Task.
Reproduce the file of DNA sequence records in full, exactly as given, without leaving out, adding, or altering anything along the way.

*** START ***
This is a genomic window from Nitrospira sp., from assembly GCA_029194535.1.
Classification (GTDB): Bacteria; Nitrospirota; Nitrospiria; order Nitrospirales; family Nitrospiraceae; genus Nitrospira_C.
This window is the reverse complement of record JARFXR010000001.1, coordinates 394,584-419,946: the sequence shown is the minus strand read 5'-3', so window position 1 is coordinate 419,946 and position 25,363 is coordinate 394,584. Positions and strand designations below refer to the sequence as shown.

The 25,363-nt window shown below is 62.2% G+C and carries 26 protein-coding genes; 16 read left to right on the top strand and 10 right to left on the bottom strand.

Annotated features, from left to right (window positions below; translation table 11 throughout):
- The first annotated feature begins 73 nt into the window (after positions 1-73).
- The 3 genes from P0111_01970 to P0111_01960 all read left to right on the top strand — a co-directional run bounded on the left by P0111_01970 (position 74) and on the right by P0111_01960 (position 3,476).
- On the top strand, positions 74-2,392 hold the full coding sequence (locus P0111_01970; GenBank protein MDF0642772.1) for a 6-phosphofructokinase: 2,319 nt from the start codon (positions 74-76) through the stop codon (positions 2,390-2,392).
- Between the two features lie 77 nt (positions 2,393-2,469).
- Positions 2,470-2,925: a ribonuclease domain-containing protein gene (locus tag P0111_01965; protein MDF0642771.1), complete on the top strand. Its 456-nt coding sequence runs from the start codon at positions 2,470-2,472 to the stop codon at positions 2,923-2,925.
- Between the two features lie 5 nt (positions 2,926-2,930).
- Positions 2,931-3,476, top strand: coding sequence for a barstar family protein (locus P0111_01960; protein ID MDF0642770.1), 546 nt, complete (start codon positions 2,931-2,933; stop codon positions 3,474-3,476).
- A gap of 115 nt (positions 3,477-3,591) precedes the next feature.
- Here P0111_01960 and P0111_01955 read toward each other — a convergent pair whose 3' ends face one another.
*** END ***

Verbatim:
This is a genomic window from Nitrospira sp., from assembly GCA_029194535.1.
Classification (GTDB): Bacteria; Nitrospirota; Nitrospiria; order Nitrospirales; family Nitrospiraceae; genus Nitrospira_C.
This window is the reverse complement of record JARFXR010000001.1, coordinates 394,584-419,946: the sequence shown is the minus strand read 5'-3', so window position 1 is coordinate 419,946 and position 25,363 is coordinate 394,584. Positions and strand designations below refer to the sequence as shown.

The 25,363-nt window shown below is 62.2% G+C and carries 26 protein-coding genes; 16 read left to right on the top strand and 10 right to left on the bottom strand.

Annotated features, from left to right (window positions below; translation table 11 throughout):
- The first annotated feature begins 73 nt into the window (after positions 1-73).
- The 3 genes from P0111_01970 to P0111_01960 all read left to right on the top strand — a co-directional run bounded on the left by P0111_01970 (position 74) and on the right by P0111_01960 (position 3,476).
- On the top strand, positions 74-2,392 hold the full coding sequence (locus P0111_01970; GenBank protein MDF0642772.1) for a 6-phosphofructokinase: 2,319 nt from the start codon (positions 74-76) through the stop codon (positions 2,390-2,392).
- Between the two features lie 77 nt (positions 2,393-2,469).
- Positions 2,470-2,925: a ribonuclease domain-containing protein gene (locus tag P0111_01965; protein MDF0642771.1), complete on the top strand. Its 456-nt coding sequence runs from the start codon at positions 2,470-2,472 to the stop codon at positions 2,923-2,925.
- Between the two features lie 5 nt (positions 2,926-2,930).
- Positions 2,931-3,476, top strand: coding sequence for a barstar family protein (locus P0111_01960; protein ID MDF0642770.1), 546 nt, complete (start codon positions 2,931-2,933; stop codon positions 3,474-3,476).
- A gap of 115 nt (positions 3,477-3,591) precedes the next feature.
- Here P0111_01960 and P0111_01955 read toward each other — a convergent pair whose 3' ends face one another.